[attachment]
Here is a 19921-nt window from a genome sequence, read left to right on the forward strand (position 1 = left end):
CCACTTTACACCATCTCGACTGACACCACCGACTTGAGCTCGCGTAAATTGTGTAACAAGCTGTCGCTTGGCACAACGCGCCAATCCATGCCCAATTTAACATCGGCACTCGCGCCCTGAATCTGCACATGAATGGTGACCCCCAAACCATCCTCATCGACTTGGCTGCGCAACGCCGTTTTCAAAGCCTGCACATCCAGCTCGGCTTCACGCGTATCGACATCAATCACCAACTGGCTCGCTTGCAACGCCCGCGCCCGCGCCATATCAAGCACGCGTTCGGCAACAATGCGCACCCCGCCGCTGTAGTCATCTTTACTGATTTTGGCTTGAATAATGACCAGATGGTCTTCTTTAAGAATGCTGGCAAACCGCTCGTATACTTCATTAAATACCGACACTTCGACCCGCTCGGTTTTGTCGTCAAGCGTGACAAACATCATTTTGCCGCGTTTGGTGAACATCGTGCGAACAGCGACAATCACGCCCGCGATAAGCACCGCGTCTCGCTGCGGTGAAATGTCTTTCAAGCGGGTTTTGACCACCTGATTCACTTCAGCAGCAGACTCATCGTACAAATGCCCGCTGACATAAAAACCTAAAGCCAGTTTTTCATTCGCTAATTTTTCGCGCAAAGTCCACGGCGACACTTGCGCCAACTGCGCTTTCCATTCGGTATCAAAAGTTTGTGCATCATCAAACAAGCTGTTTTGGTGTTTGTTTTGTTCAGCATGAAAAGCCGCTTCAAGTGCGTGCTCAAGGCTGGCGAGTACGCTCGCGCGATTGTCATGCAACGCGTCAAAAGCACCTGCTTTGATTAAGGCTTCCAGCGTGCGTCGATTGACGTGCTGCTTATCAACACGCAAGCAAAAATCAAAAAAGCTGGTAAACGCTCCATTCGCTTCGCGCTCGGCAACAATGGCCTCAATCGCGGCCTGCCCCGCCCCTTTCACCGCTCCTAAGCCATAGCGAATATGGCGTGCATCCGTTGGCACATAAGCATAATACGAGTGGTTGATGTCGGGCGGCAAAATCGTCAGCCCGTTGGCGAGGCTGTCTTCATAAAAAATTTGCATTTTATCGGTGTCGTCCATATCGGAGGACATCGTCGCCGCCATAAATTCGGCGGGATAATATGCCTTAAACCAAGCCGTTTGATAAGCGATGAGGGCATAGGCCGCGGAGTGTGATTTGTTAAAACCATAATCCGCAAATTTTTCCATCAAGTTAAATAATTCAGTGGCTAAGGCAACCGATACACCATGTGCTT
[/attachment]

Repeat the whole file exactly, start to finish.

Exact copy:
Here is a 19921-nt window from a genome sequence, read left to right on the forward strand (position 1 = left end):
CCACTTTACACCATCTCGACTGACACCACCGACTTGAGCTCGCGTAAATTGTGTAACAAGCTGTCGCTTGGCACAACGCGCCAATCCATGCCCAATTTAACATCGGCACTCGCGCCCTGAATCTGCACATGAATGGTGACCCCCAAACCATCCTCATCGACTTGGCTGCGCAACGCCGTTTTCAAAGCCTGCACATCCAGCTCGGCTTCACGCGTATCGACATCAATCACCAACTGGCTCGCTTGCAACGCCCGCGCCCGCGCCATATCAAGCACGCGTTCGGCAACAATGCGCACCCCGCCGCTGTAGTCATCTTTACTGATTTTGGCTTGAATAATGACCAGATGGTCTTCTTTAAGAATGCTGGCAAACCGCTCGTATACTTCATTAAATACCGACACTTCGACCCGCTCGGTTTTGTCGTCAAGCGTGACAAACATCATTTTGCCGCGTTTGGTGAACATCGTGCGAACAGCGACAATCACGCCCGCGATAAGCACCGCGTCTCGCTGCGGTGAAATGTCTTTCAAGCGGGTTTTGACCACCTGATTCACTTCAGCAGCAGACTCATCGTACAAATGCCCGCTGACATAAAAACCTAAAGCCAGTTTTTCATTCGCTAATTTTTCGCGCAAAGTCCACGGCGACACTTGCGCCAACTGCGCTTTCCATTCGGTATCAAAAGTTTGTGCATCATCAAACAAGCTGTTTTGGTGTTTGTTTTGTTCAGCATGAAAAGCCGCTTCAAGTGCGTGCTCAAGGCTGGCGAGTACGCTCGCGCGATTGTCATGCAACGCGTCAAAAGCACCTGCTTTGATTAAGGCTTCCAGCGTGCGTCGATTGACGTGCTGCTTATCAACACGCAAGCAAAAATCAAAAAAGCTGGTAAACGCTCCATTCGCTTCGCGCTCGGCAACAATGGCCTCAATCGCGGCCTGCCCCGCCCCTTTCACCGCTCCTAAGCCATAGCGAATATGGCGTGCATCCGTTGGCACATAAGCATAATACGAGTGGTTGATGTCGGGCGGCAAAATCGTCAGCCCGTTGGCGAGGCTGTCTTCATAAAAAATTTGCATTTTATCGGTGTCGTCCATATCGGAGGACATCGTCGCCGCCATAAATTCGGCGGGATAATATGCCTTAAACCAAGCCGTTTGATAAGCGATGAGGGCATAGGCCGCGGAGTGTGATTTGTTAAAACCATAATCCGCAAATTTTTCCATCAAGTTAAATAATTCAGTGGCTAAGGCAACCGATACACCATGTGCTT